Physiology 1021 Lecture Notes - Lecture 3: Bronchitis, Collagen, Pulmonary Fibrosis

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Lung Volume and Measurements and
Indications of Pathology
Respiration Lecture 3
The device used to measure lung volumes and capacities is
called a spirometer
Four Lung Volumes:
Tidal Volume: the volume of air that you breathe in or out in
one breath at rest  about 500 mL
Inspiratory Reserve Volume: the amount of air that you can
inhale in addition to a normal breath (tidal volume)
Expiratory Reserve Volume: the amount of air that you can
exhale after a normal tidal volume
Residual Volume: the remaining air in the lungs after maximal
exhalation, this hair is NEVER breathed out
Lung Capacities:
Total Lung Capacity: the maximum amount of air that the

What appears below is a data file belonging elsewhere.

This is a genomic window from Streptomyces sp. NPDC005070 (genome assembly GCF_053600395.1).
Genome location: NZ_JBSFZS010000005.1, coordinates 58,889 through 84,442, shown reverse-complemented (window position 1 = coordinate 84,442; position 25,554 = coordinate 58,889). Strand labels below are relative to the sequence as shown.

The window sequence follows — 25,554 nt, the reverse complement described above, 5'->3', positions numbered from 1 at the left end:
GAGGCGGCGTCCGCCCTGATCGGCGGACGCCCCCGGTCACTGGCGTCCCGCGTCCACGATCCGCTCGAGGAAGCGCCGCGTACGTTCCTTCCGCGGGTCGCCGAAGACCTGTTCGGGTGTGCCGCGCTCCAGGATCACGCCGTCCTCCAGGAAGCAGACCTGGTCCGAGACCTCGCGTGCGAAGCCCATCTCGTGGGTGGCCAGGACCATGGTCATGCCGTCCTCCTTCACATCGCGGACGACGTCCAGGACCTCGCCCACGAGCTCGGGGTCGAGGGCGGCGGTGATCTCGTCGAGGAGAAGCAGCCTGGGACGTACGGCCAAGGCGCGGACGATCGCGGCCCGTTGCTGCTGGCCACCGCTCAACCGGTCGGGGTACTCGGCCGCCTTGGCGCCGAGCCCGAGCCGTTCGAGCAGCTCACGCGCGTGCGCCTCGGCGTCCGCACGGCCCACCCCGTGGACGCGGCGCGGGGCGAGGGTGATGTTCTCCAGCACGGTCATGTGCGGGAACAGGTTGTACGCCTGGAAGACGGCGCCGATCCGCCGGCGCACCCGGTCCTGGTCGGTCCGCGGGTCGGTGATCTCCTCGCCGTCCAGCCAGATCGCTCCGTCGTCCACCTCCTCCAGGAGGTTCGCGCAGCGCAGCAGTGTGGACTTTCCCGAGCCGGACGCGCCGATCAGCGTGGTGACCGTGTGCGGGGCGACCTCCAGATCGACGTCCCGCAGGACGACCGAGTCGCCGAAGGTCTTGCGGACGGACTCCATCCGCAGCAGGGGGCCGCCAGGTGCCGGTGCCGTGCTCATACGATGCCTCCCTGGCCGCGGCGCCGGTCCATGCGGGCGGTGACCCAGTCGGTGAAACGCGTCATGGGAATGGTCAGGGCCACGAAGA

lungs can hold (the sum of all four lung volumes)
Vital Capacity: amount of usable air that can be exhaled after a
maximal inhalation  is the sum of inspiratory reserve volume +
tidal volume + expiratory reserve volume (everything but
residual volume)
Lung measurements used to diagnose diseases:
Forced Vital Capacity (FVC): the amount that you can forcibly
exhale after a maximal inhalation
Forced Expiratory Reserve Volume per second (FEV1): the
amount of air that you can forcibly exhale after maximal
inhalation per second
To measure pulmonary function we divide FEV1/ FVC  in a
normal healthy person it should be 80%
Obstructive Lung Conditions:
Air moves in normally but they have di-culty exhaling
Characteristics
oNarrow airway
oHigh resistance
oFEV1/ FVC is greater than 80%
Examples: asthma, chronic bronchitis, emphysema,
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